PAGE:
Indian Youth Reach Deep
Arizona Daily Star
Nov. 11, 2004

Writing program helps boost student confidence

 By Rhonda Bodfield Bloom

Fourth-grader Cruz Yucupicio tells a marvelous story about a handsome little boy named . . . well, Cruz . . . who finds a magic gill and goes to live under the water.

 He writes of an ocean that tastes like saladitos, the mouth-puckering salted plums of Latino tradition.

 Ultimately, the boy misses his mother and comes back to find that his teacher, of all things, has been arrested.

 In the end, the boy can speak to fish. And sometimes, he can still hear the ocean.

 There's a good chance these images would have remained locked in the 10-year-old's brain had it not been for ArtsReach, a nonprofit program dedicated to increasing the positive self-image of American Indian students through creative writing. Local writers hold workshops at four local schools with a population of at least 45 percent American Indian students.

 Although the program has been around since 1987 - when it began at schools in the Old Pascua Yaqui community and the Tohono O'odham reservation - it's kept a fairly low profile, run largely with the aid of volunteers and small grant funding.

 Every year, student work is published. This is the first year that ArtsReach abandoned its tradition of writing in magazine form, and instead, opted for a book format, aided with grants by Desert Diamond Casino and the Tucson Pima Arts Council. The new book, "Dancing with the Wind," was released in September with contributions by more than 200 students. Proceeds from the sale of the $7 book will be used to publish next year's book.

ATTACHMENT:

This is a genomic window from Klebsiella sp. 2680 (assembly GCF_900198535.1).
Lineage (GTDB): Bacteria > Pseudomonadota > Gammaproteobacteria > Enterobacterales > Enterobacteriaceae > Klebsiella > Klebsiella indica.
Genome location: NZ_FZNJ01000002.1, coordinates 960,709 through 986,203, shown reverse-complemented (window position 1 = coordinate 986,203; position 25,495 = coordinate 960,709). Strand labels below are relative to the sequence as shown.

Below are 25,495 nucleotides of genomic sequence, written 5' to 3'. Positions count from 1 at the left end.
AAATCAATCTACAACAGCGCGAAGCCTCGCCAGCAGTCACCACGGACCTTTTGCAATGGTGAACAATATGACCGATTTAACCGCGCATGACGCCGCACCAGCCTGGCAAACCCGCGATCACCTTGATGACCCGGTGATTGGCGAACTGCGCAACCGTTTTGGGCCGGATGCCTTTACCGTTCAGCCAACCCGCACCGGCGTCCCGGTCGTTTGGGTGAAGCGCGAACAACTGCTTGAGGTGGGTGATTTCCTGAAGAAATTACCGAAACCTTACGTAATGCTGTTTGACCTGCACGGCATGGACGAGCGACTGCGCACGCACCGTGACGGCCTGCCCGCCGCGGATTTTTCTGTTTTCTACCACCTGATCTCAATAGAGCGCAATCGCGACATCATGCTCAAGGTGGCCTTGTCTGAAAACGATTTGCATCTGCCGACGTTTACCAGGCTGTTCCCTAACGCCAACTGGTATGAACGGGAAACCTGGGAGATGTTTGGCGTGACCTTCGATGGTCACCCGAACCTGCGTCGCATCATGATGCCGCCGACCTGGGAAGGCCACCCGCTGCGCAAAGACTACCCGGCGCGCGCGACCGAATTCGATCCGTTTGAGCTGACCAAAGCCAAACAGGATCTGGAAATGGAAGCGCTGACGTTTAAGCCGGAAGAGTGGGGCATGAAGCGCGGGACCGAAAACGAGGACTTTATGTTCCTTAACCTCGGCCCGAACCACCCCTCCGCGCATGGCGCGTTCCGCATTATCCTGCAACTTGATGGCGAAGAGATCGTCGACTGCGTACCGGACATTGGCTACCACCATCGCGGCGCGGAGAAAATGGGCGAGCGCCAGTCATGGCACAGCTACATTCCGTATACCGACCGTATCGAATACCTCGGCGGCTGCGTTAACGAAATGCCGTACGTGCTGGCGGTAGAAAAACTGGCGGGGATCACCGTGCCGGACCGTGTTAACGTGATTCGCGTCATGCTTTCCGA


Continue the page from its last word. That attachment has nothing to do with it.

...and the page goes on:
Cruz attends Richey Elementary School in a Downtown-area neighborhood called Old Pascua, populated predominantly by Yaqui Indians. He is the third in his family to participate in the program. An older brother and sister - now in high school and college - both took part in it.

 He said he used to think writing was boring, but then he changed his mind. "There's no one telling you what to do when you write," Cruz said, adding he hopes to be a baseball player some day, but figures he might be a writer if he injures himself and can no longer play.

 Cruz, who said he was inspired to write his story while looking at the family pool, said he was pretty excited to be published in a book and to read his work out loud to an audience at the book-launch party in October. "I was nervous because I thought I was going to mess up," he said. Instead, he made people laugh, and he liked that.

 ArtsReach Director Nancy Young Wright said the program is predicated on the idea that American Indian and minority children should be encouraged to write about things that matter to them. Writing often doesn't come naturally in the culture, one that had traditionally been oral. "We're trying to help them find their own voice so they can tell their own stories without having to censor what they have to say," Young Wright said.

 Laura Tohe, a Navajo poet and and professor at Arizona State University, served as editor of the book this year, calling some of the pieces "simultaneously beautiful and brutal."